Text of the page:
What is the role of technology and automated systems in exacerbating existing social injustices? How can we identify the real harms automated systems can generate without disregarding the historical and social context that produced these systems in the first place?
With the increased attention to the potential discriminatory and harmful effects of automated systems, especially in the context of government, comes the tendency to overfocus on the role of tech in systemic injustices. Clearly, critically examining the role of technology and developing the necessary vocabulary to talk about the harms they generate, is of vital importance for holding digitising governments to account. Nevertheless, the historical context of systemic injustice and the concrete harms experienced in this should be the focus point of the debate.
With this session we want to contribute to making the debate on digital rights, specifically in relation to marginalized voices, less technocentric. There is a need for nuance on the question to the driving role technologies play in exacerbating and perpetuating social injustices.
By using a specific case study from the Netherlands, the child benefits scandal, as a starting point, it brings to fore the entanglement of a longer history of racist practices by governments, the increasing use of new technologies such as automated decision-making systems in government agencies, and the (potentially) outsized role/factor of algorithms in these discussions. By engaging with, and prioritising local expertise of anti-racist organisations in the Netherlands, we believe that they can provide a deeper understanding and contextualisation of the concrete harms and social injustices of marginalised groups, specific to their localities. Their vital contributions can help to reconfigure and move the tech-driven harms debate towards wider social justice goals.
This panel brings local anti-racist organisations into the discussion on digital rights first through the concrete case of the Dutch child benefits scandal, then by reflecting on the broader context of digitalisation in the public sector. This will provide greater nuance of articulating and addressing the problems of technology use and social injustice. Panel goalsThe panel aims to bring together local and on-the-ground anti-racist organisations from the Netherlands into conversation with digital rights organisations. The overall objective is to identify concrete harms, as well as to provide nuance to the discussion in de-centring the role of technologies vis-a-vis social injustices. As a concrete outcome of this panel, we hope to identify key considerations to framing and addressing social justice concerns and tech-driven harms, by centering local knowledge and expertise. This includes identifying the areas in which local anti-racist organisations lack capacity, how digital rights organisations can support their efforts, and how these communities can be built and sustained beyond these discussions.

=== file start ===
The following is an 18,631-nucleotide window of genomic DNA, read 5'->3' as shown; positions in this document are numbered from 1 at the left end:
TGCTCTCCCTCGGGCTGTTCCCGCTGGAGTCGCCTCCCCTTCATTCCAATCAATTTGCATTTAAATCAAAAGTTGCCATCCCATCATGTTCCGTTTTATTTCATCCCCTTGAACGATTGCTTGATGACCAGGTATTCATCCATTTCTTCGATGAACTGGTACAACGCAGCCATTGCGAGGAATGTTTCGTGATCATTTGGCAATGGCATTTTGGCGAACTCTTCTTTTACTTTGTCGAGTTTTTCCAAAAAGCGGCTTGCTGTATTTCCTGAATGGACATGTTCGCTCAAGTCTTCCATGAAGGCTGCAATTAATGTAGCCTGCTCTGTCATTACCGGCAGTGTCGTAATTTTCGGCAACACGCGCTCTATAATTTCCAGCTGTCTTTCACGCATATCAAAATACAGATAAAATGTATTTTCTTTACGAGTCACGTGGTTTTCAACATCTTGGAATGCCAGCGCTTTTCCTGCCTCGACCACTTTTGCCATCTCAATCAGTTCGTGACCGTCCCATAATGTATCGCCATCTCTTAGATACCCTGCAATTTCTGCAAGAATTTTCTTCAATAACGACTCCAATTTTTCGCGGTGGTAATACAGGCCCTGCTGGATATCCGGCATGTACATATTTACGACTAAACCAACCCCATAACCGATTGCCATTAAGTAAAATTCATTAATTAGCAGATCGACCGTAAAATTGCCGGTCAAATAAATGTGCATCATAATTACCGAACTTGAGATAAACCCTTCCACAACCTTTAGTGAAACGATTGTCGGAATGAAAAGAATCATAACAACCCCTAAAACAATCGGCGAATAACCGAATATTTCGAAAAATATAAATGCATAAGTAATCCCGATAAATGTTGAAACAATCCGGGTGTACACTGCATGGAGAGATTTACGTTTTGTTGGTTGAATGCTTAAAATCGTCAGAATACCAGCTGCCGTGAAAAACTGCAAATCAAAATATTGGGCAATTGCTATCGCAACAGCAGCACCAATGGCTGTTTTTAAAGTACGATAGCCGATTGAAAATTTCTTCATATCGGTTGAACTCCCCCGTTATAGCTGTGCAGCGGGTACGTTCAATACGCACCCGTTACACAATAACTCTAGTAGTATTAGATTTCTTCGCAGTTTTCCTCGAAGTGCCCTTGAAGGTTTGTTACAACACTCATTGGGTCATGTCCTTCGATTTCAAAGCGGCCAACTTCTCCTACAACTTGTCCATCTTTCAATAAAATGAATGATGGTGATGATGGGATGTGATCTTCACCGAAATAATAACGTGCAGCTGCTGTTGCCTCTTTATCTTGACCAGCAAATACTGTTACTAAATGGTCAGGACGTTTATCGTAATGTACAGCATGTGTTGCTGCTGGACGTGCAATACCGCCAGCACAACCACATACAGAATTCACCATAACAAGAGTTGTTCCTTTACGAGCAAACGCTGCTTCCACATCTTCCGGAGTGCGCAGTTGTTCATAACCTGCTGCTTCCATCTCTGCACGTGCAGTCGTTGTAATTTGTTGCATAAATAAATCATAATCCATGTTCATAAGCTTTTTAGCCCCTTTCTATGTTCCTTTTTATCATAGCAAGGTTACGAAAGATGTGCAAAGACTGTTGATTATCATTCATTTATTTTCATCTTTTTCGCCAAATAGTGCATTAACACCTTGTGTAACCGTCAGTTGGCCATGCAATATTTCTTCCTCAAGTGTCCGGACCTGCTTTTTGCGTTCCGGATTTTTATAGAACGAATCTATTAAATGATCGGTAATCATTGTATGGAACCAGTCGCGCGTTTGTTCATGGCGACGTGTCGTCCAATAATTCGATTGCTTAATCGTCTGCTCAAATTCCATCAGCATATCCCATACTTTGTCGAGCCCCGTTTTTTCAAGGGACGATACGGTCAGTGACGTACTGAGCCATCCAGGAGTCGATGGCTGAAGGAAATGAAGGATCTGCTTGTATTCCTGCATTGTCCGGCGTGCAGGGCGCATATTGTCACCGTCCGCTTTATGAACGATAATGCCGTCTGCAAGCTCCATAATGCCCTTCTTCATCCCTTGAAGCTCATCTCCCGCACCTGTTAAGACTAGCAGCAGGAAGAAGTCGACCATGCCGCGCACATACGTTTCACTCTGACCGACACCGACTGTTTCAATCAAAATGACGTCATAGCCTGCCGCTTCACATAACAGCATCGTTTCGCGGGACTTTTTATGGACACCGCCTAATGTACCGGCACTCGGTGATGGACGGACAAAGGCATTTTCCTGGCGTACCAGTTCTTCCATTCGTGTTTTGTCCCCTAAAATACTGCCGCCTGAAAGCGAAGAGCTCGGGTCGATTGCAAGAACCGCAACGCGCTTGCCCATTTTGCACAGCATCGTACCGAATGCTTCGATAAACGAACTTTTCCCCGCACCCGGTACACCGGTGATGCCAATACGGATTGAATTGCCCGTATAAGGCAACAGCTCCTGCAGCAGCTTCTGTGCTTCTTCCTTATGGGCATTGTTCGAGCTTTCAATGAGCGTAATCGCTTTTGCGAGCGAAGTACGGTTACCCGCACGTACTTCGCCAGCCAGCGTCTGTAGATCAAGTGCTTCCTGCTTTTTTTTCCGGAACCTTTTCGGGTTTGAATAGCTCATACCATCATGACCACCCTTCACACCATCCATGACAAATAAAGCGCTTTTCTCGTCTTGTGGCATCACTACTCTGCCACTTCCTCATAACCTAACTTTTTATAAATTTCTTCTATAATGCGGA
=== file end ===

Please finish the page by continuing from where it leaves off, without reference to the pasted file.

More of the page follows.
Broadly, how are social justice concerns and tech-driven harms being discussed in the digital rights spheres? How is the discourse of digital rights and technologies shaped? How do they differ from conversations and work in anti-racist organisations? How has the Dutch child benefits scandal been framed and discussed? What are the shortcomings and missing perspectives in these discussions? How does this relate to broader issues on the use of technology in government and its related agencies? How can the perspectives of anti-racist organisations be centred in these discussions? What kind of structures and resources are needed to amplify the voices of local anti-racist organisations and activists to tackle some of these issues caused by the use of technologies? What kind of capacity-building do they need to build sustainable communities, and how can digital rights organisations help with that?
- Moderator: Naomi Appelman, Chair and co-founder, Racism and Technology Center & Jill Toh, Secretary and co-founder, Racism and Technology Center
- Sanne Stevens, Co-Director, Justice, Equity and Technology Table
- Merel Koning, Senior policy officer on human rights and technology, Amnesty International
- Nadia Benaissa, Policy advisor, Bits of Freedom
Check out the full programme here.
Registrations are open until 24 January, 2022 here.